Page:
Sugar High on Halloween? Not a Ghost of a Chance
One Doesn't Become Hyper Because of Too Much Sugar.
Posted Oct 26, 2014
The kids are hyper. They have spent the last two hours running from house to house, collecting candy goodies in their plastic pumpkins. Now they are either stuffing the miniature candies in their mouths or trying quickly to hide them before being told to stop eating, brush their teeth and go to bed. Observing this, you, the parent, have two thoughts: How many candies can I sneak out of little Johnny or Betty’s cache without he/she noticing they are gone and, there they go again, hyper from all the sugar.
Take all the candy you can or go trick and treating yourself. But don’t assume that the mini Snickers or Kit Kat bars your kids have just scarfed down are making them wild. Rowdy they may be, but not because of the sugar.
The idea that sugar causes hyperactivity in children has the same scientific credibility as believing the earth is flat, or that the sun revolves around it the planets. Nonetheless, it is believed in so strongly that it may take a few centuries before this untrue “Fact” is finally put to rest.
The rebuttal to this claim that sugar does not cause hyperactivity is as follows: Those studies are funded by the sugar industry, the data are manipulated, and my children are bouncing off the walls after eating sugar.
It is true that after your children spend a couple of hours running, laughing up and down the streets of your neighborhood with friends, consuming small amounts of caffeine in the chocolate treats, and then staying up well beyond their bedtimes, that they may indeed be hyperactive.
But if you took your child into a research laboratory, as many scientists have done, and given Johnny or Betty water containing sugar or water that tastes as sweet but contains only an artificial sweetener and measured hyperactivity, what you would find is—drum roll, please—nothing. No behavior exhibited would meet the definition of hyperactivity. The only behavioral change might be, on the contrary, a quieter child content to look at a book or a screen. The sugary water would not only have not caused them to run around and jump over chairs, but might have had the opposite effect of making them drowsy.
As summarized by John Clayborn on his blog site, Athenaeum Electronics, several studies over the past 20 years in different labs with different researchers and children as subjects, have come up with the same conclusion: No sugar high, no sugar rush, no sugar hyperactivity…it doesn’t exist. He recommends a book by Dr. Aaron Carroll and Dr. Rachael Vreeman, Don’t Swallow Your Gum: Myths, Half-Truths, and Outright Lies about Your Body and Health, that gives further evidence for the misconception about kids and sugar highs.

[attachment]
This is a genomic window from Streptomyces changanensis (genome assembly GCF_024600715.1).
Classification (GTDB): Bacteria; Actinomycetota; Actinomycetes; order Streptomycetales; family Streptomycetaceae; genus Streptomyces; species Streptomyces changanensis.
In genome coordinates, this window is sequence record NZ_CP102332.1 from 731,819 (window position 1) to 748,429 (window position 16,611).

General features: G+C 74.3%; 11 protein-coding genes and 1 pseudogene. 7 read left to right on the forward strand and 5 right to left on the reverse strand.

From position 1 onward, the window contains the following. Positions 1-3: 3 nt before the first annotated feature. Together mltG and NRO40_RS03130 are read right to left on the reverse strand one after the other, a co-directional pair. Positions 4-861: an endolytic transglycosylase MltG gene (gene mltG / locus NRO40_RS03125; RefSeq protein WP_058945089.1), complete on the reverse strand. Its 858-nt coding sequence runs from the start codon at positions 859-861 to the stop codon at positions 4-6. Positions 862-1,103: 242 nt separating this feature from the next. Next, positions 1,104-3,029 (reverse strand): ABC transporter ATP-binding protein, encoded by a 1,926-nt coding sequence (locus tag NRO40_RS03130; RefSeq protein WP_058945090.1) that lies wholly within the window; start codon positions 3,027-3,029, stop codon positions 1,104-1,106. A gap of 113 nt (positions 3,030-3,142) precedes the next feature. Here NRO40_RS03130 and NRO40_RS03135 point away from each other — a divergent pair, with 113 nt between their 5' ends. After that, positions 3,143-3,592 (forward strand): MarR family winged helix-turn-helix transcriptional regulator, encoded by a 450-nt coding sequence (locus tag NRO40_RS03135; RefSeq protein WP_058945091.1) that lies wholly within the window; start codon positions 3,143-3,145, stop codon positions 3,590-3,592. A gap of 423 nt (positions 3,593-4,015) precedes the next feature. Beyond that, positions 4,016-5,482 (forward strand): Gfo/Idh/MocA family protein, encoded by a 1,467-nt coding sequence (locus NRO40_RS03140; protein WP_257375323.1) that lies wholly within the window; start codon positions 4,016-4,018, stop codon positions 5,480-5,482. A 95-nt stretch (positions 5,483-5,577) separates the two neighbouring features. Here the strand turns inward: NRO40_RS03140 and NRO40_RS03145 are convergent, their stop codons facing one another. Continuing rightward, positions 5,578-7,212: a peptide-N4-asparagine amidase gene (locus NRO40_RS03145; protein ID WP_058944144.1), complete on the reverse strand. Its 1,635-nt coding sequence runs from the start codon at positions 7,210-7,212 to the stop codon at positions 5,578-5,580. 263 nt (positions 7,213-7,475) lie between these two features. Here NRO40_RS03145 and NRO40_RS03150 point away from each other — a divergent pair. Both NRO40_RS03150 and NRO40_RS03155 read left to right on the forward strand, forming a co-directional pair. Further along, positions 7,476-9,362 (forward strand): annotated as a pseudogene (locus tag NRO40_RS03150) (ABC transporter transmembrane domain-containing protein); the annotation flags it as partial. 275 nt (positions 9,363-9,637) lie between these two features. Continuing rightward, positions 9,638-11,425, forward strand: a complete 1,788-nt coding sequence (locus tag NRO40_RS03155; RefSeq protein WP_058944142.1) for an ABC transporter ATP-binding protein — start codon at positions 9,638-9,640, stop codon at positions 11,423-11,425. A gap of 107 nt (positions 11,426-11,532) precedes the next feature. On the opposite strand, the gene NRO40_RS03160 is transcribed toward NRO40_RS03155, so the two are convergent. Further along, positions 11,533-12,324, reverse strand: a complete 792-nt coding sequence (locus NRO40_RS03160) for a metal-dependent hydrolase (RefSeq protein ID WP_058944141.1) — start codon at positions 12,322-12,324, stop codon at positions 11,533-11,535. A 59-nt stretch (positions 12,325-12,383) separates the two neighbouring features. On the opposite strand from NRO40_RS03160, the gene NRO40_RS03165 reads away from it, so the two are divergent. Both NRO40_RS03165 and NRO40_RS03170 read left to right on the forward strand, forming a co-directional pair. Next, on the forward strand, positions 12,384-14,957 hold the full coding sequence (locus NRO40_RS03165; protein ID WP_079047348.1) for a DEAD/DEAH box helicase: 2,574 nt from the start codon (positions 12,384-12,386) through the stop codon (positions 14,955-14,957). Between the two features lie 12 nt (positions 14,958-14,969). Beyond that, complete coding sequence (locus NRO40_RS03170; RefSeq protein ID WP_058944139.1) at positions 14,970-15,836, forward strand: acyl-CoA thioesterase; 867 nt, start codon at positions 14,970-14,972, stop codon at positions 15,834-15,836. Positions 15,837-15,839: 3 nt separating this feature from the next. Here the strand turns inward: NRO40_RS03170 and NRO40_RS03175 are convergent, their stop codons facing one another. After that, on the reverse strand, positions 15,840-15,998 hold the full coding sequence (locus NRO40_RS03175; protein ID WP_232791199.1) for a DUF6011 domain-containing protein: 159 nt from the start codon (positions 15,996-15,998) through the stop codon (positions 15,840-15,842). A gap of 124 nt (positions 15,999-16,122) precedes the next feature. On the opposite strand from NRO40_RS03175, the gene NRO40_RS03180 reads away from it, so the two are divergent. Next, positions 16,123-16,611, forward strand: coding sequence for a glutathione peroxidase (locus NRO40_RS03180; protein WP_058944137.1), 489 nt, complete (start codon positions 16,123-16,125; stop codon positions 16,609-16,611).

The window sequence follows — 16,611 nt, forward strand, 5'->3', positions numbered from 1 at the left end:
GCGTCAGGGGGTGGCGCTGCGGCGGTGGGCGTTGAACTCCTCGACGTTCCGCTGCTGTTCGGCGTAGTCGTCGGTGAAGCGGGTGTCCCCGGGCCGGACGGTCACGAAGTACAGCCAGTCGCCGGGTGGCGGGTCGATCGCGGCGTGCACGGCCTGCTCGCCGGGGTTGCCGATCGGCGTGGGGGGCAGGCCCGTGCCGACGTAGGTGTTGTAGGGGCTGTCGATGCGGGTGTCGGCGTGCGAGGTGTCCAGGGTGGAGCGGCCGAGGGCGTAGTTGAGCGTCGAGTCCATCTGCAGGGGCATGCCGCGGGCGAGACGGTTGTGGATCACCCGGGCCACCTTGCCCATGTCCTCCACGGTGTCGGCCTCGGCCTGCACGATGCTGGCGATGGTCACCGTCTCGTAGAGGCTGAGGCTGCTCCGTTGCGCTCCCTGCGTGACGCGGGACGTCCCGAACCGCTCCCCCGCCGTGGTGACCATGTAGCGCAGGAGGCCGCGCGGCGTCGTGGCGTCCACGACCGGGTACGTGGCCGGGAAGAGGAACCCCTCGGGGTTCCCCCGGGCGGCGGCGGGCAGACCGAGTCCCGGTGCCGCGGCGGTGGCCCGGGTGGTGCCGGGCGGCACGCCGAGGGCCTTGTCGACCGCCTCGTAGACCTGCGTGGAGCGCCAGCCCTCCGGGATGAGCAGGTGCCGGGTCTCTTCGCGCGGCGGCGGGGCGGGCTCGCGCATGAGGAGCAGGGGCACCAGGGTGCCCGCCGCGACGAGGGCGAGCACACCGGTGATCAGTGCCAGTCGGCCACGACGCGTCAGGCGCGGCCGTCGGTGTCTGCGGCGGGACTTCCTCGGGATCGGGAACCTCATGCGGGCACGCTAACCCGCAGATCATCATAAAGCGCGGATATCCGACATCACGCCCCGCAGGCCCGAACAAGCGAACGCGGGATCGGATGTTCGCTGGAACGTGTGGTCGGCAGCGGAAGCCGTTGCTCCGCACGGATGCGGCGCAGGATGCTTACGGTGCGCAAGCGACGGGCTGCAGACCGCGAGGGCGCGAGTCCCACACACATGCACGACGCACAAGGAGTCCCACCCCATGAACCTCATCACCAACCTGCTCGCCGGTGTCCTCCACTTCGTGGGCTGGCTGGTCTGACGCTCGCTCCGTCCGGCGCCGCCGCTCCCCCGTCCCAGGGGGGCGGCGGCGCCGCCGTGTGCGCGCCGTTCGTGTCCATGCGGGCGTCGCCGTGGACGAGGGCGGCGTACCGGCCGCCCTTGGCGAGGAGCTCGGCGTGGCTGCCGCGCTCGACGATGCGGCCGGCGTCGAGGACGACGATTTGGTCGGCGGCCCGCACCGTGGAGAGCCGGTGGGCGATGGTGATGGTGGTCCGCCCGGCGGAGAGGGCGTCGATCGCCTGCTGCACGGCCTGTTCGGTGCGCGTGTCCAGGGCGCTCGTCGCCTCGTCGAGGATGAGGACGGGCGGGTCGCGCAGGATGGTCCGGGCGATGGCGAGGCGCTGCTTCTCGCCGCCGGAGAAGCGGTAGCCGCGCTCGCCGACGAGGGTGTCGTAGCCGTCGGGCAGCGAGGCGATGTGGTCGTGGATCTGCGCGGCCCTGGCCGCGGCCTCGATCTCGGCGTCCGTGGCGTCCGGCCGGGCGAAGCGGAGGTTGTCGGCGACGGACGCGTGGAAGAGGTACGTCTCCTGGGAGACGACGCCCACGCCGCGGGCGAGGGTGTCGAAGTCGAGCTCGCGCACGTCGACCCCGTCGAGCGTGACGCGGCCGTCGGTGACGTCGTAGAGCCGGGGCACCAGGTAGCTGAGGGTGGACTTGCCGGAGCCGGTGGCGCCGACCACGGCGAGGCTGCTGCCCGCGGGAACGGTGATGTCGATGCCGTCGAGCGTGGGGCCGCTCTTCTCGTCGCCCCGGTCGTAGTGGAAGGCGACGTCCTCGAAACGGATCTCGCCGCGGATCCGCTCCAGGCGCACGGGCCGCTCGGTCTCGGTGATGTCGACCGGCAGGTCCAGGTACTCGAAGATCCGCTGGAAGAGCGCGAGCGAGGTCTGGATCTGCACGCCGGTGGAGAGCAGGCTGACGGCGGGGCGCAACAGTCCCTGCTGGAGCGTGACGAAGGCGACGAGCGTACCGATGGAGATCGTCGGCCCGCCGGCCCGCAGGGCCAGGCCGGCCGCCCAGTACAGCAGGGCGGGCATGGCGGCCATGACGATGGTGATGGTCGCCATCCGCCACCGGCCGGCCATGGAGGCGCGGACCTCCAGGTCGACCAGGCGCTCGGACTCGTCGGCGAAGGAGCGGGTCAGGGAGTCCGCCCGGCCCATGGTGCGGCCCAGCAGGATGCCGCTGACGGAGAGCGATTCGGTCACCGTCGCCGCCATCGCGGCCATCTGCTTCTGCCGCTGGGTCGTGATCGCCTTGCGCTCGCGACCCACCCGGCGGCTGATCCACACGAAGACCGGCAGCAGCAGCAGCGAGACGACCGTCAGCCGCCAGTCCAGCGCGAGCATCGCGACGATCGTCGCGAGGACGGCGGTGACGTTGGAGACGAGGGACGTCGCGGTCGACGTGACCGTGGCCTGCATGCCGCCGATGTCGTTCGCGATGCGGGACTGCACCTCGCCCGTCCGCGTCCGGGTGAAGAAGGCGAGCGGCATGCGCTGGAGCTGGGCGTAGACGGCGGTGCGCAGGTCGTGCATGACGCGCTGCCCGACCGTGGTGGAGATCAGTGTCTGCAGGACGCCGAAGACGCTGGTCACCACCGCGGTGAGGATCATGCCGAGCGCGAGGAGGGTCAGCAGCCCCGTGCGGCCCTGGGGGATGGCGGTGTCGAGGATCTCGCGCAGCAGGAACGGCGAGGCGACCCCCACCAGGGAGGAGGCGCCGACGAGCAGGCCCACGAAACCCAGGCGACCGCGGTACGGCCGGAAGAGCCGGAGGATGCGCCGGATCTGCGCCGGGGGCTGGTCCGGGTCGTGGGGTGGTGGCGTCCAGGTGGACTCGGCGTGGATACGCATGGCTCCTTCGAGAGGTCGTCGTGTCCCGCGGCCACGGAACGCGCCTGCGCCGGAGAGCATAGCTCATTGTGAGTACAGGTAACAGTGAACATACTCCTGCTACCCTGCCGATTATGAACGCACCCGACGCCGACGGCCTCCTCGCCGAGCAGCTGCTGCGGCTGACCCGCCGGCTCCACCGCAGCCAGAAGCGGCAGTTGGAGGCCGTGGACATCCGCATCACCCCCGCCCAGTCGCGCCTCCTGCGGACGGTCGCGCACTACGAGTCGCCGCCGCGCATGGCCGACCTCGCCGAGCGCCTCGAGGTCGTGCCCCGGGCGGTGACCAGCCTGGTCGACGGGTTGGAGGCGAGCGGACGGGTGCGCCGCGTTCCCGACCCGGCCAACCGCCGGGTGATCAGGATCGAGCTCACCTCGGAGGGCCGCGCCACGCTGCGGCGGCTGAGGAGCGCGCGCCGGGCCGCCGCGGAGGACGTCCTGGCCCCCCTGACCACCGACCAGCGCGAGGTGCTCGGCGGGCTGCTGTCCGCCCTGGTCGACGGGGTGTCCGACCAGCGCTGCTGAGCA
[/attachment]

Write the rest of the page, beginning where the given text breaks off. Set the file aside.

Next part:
In addition to the studies referenced by Mr. Clayborn are others that go back to the l980’s. Judith Rapoport, a psychiatric researcher at the NIH, showed that young children became calmer after consuming a sugary drink. (Rapoport, Judith, Journal of Psychiatric Research 17; 187-191. 1982). Another well-respected researcher, Dr. Bonnie Spring (in the interest of full disclosure, we have done several research projects together at MIT), also showed that eating sugary foods might bring about fatigue, but certainly not hyperactivity. (Spring B, Chiodo, J et al, “Psychobiological effects of carbohydrates”, Journal of Clinical Psychology 50; 27-33,l989).
Obviously there are good reasons for not eating Milk Duds, Hersey’s Kisses and candy corn for dinner, regardless of your age. If you are shipwrecked on a Pacific atoll and have nothing to eat except a container of orange-colored Peeps, the sugar will keep you alive until you manage to figure out how to get your cell phone working and call for help. But if you jump up and down with joy after eating a handful of the marshmallow Peeps pumpkins, I don’t think anyone would assume you are high on sugar. The “rush” you would be experiencing is the realization that you might live another day on that deserted island.
Maybe kids who have not been allowed to eat candy 364 days of the year experience the same joy, delight, and exuberance when allowed unmonitored access to candy on Halloween night. Moreover, is it possible that their hyperactivity may be motivated, in part, by the need to hide all their goodies before you can confiscate them for another 364 days?
One reason that research often comes up with conclusions that differ from our everyday observations or anecdotes is that studies are designed to eliminate situations that might muddy or confuse the results. How can one compare the effects of children dressing up in costumes, going to Halloween parties, eating candy and staying out beyond their bedtime with coming into a study laboratory and being given a sugar or non sugary drink and then having their moods tested? The latter situation will reveal only the effect of sugar on behavior and not the effect of Halloween night on behavior.
However, this not an endorsement of transforming Halloween into an annual candy binge day. Candy doesn’t cause hyperactivity, but it is never a substitute for healthy treats. That being stated, I have a feeling that kale chips just won’t ever substitute for M&M’s.